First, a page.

Archive for April, 2017

The Freedom of Music: Chuck’s Children

April 9th, 2017
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One likes to believe in the freedom of music.
Rush – Spirit of Radio.

I once danced onstage with Chuck Berry. Or, to be more precise, Chuck Berry played Johnny B. Goode while I danced five feet away from him. Not, you understand, go-go dancer style in a knit mini or anything weird like that, just danced. Onstage.  

It was 1987, August 8th to be specific. Berry was doing a two show gig at “Mount Chinguacousy” during the Brampton Flower Festival. The first show is a bit legendary in Chuck Berry circles because he fired his band during School Days. Berry was infamously difficult, but even for him firing the band, onstage, mid-show was notable.

The second show went better, however, and Berry got to the last song without so much as a sour word towards the musicians who had been hired to back him. So while closing out Johnny B. Goode, Berry invited some young ladies to dance onstage. One of them was my then girlfriend. Berry called her onstage, and from the angle he called her, I thought he motioned to me. Sadly, both she and I pointed to ourselves and said, “me?”
and when he nodded yes and said back “yes you”, I took my cue and went. It wasn’t until I read about the spoil sport bastards who crashed the stage when Chuck was calling on some girls to come up in that weeks Brampton Guardian that I realized, no, not me.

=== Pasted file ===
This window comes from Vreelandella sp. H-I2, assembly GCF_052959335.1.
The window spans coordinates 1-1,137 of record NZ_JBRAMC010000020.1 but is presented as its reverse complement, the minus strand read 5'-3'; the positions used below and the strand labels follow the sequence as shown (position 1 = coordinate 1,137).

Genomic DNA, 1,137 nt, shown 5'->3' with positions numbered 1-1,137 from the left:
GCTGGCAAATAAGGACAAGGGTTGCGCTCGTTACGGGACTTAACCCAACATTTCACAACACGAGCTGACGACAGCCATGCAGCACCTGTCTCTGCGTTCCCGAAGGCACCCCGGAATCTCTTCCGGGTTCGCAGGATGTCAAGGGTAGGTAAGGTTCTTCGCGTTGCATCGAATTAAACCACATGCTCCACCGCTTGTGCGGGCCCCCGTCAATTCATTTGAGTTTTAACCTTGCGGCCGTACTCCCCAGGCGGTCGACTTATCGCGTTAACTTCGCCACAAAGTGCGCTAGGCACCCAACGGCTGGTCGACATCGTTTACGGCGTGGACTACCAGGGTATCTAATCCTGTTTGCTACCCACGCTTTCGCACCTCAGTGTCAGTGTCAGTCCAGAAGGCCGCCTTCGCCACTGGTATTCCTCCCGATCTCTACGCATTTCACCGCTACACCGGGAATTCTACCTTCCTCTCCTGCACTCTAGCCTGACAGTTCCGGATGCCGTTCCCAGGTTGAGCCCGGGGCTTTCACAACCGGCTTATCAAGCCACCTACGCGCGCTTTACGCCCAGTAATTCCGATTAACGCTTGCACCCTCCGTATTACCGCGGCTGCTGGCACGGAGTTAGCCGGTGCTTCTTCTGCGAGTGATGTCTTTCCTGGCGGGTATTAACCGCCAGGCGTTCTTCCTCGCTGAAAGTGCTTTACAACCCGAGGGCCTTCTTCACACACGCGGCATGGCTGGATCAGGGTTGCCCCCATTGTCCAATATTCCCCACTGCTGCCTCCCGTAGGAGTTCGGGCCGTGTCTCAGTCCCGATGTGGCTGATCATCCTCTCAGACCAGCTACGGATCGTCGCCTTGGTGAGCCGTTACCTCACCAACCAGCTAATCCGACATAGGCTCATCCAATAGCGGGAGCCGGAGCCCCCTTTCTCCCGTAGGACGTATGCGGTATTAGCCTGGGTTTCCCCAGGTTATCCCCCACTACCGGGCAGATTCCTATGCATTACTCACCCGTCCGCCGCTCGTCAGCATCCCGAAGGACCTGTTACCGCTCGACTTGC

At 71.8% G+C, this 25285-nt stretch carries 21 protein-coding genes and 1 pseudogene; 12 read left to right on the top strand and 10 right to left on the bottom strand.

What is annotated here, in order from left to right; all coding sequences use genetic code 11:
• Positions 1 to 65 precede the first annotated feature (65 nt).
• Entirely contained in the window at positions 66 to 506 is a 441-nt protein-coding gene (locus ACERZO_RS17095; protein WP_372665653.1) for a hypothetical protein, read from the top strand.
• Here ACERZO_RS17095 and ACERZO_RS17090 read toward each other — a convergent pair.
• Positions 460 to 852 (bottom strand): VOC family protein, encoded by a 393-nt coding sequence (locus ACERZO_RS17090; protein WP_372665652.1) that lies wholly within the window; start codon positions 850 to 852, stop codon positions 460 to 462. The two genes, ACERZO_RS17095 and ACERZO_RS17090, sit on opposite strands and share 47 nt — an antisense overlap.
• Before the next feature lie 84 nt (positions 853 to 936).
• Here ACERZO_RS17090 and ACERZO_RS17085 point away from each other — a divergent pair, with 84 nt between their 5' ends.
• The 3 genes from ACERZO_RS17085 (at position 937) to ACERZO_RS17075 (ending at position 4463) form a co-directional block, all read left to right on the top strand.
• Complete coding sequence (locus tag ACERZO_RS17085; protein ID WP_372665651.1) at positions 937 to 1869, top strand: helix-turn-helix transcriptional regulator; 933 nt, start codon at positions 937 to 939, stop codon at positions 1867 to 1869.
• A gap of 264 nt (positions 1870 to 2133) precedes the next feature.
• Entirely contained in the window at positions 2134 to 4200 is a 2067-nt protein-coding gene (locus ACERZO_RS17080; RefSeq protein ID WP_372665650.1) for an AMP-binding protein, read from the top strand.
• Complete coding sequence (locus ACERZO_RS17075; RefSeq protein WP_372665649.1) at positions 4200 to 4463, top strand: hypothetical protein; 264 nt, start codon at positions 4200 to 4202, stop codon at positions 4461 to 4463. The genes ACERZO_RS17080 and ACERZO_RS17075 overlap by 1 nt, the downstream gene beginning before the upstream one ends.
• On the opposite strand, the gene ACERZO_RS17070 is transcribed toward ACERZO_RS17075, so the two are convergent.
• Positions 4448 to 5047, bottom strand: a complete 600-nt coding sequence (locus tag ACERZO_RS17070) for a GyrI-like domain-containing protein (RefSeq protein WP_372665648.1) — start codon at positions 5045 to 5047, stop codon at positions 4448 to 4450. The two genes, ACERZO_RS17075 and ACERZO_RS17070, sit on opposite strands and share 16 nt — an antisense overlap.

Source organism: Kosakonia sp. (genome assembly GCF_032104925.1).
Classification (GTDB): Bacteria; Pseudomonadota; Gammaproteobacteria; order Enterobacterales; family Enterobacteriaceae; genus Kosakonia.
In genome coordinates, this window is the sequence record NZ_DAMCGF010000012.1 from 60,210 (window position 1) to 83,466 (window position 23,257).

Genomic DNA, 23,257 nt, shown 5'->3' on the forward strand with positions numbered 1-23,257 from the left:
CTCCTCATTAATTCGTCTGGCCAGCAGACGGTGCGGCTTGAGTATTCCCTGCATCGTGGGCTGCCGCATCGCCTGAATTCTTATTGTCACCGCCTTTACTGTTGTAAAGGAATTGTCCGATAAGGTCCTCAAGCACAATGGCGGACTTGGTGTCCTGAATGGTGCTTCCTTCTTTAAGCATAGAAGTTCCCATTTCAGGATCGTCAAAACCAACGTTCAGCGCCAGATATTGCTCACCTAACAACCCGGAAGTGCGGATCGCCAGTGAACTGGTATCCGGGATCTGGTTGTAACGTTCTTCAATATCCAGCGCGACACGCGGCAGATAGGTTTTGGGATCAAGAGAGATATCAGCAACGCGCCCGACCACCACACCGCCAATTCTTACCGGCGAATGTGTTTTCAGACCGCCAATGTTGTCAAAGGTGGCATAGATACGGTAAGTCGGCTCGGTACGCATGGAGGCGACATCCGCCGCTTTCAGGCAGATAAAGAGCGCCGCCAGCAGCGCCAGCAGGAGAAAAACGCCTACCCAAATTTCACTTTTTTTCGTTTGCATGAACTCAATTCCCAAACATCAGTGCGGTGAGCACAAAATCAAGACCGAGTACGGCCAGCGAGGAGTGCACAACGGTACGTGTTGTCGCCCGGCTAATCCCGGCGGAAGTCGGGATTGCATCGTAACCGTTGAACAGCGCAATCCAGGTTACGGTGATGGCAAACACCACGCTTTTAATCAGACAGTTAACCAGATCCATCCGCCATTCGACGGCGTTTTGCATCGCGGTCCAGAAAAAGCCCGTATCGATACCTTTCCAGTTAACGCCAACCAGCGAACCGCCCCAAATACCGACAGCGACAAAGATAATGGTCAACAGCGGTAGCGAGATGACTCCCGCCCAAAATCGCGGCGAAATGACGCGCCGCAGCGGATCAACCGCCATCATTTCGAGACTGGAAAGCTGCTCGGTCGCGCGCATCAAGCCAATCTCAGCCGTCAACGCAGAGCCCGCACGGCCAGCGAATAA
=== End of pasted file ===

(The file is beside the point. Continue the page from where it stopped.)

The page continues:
So I’m dancing beside a guy with a notorious temper on a night when he’s already fired his band once (i.e. maybe not a good night). Looking back I can consider myself lucky I didn’t get conked with his legendary ES-355.

The band Berry fired that night were hired by the promoter of the show. As was Berry’s practice from fairly early on, he toured without a band, and every town he went to his contract stipulated they hire a band. The band would get no rehearsal time with Berry, no chord charts and no set list prior to show. In the recording of that August night, Berry stops School Days and tells the band, no playing during the breaks. He continues the song and in their enthusiasm, they can’t help themselves but add some pickup notes at the end of each break. At songs end he gives them shit in front of everybody and does five songs without them before they return chastened but apparently much improved.

It seems strange to hire a different band for every show, and it can’t have been easy to be one of Berry’s back up players. Bruce Springsteen did the gig once in his pre-fame days, and writing about it years later noted that Berry played his songs on odd keys like Bb and Eb (while everybody and their brothers band plays Johnny B. Goode in ‘A’, the original is actually in ‘Bb’ for instance). But by the same token, it speaks to how common his songs are to play for local bands that he could always find three or four guys, in every town, who knew so many of his songs.

In Rock and Roll Never Forgets, Bob Seger sings about “all of Chuck’s children are out there, playing his licks.” This is what he’s talking about, so many musicians over the years cut their teeth, earned their money playing Chuck Berry’s songs. And occasionally, if you were lucky, Chuck’s children got to step on stage and actually play with him. Lucky, that is, if he didn’t fire you in front of everybody.

Chuck Berry passed away on March 18 at 90-years old. He was one of the truly great performers, and he left a legacy that may be unmatched in rock and roll. May he rest in peace. And if there’s a rock and roll heaven, NO PLAYING DURING THE BREAK!